Author Bo Lozoff, leader of an organization called the Human Kindness Foundation, writes, “In the midst of global crises such as pollution, wars and famine, kindness may too easily be dismissed as a soft issue or a luxury to be addressed after more urgent problems are solved. But kindness is in the greatest of need in all those areas, kindness toward the environment, toward other nations, and toward the needs of people suffering. Simple kindness may be the most vital key to the riddle of how human beings can live with each other and care properly for this planet we all share.”

This quote has resonated with me since I first read it because of my career in human resources and the “soft skills” dilemma that those in my profession understand as we struggle to promote these skills in the workplace. Soft skills, or people development skills, have not been given the same consideration as the harder operational skills, because of the belief that they don’t impact the bottom line as directly as the accounting and loss prevention departments do. We now know that recruitment, retention and training skills are reaching a critical mass. Businesses now believe that these so-called soft skills, these “luxuries to be addressed after the urgent problems are solved,” are becoming hard skills trained as a matter of expectation due to ongoing demands in the workplace being at an all-time high.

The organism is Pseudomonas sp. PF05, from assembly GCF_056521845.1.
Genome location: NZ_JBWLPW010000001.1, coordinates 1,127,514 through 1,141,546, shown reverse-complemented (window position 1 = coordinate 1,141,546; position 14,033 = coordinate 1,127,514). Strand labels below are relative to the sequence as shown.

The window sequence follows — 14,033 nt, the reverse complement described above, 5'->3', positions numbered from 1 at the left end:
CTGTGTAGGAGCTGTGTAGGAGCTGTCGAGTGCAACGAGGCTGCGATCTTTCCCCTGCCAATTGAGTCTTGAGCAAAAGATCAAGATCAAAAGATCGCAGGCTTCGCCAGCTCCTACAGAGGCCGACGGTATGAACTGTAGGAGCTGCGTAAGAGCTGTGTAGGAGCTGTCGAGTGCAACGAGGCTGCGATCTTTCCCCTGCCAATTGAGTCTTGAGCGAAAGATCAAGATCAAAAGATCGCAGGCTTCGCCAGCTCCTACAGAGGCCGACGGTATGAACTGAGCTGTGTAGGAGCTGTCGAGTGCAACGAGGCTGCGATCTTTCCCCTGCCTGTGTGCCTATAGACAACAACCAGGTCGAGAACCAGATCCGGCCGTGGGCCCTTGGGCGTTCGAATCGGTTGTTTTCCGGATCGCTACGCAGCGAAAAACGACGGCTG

One of the most noticeable and alarming effects of the increasing demands in the workplace is the much greater levels of stress, leading to high turnover, absenteeism, increased disability claims, lawsuits and, worst of all, rising incidences of workplace violence. Companies can no longer avoid dealing with what we call the “soft” issues such as stress, training and employee morale. This is because an abundance of research shows that neglecting these issues is significantly debilitating people, productivity and, consequently, profits.

It’s important to set the tone of this series of articles by first explaining how the kindness movement in North America began. Kind acts aren’t new to the world, but one woman stood up for an ideal that sent ripples of hope around the world; she was Anne Herbert, a California journalist. Anne Herbert was a columnist during the early eighties who coined a phrase simply by chance that has become one of the most famous quotes of our time. From bumper stickers to key chains, this profound piece of advice reads “Practice random acts of kindness and senseless acts of beauty.” Herbert grew tired of hearing news of random acts of violence on the news, something I think we can all relate to. She decided to do something about it and challenged her readers to change this negativity to a positive by promoting the opposite. She encouraged them to go out and commit random acts of kindness.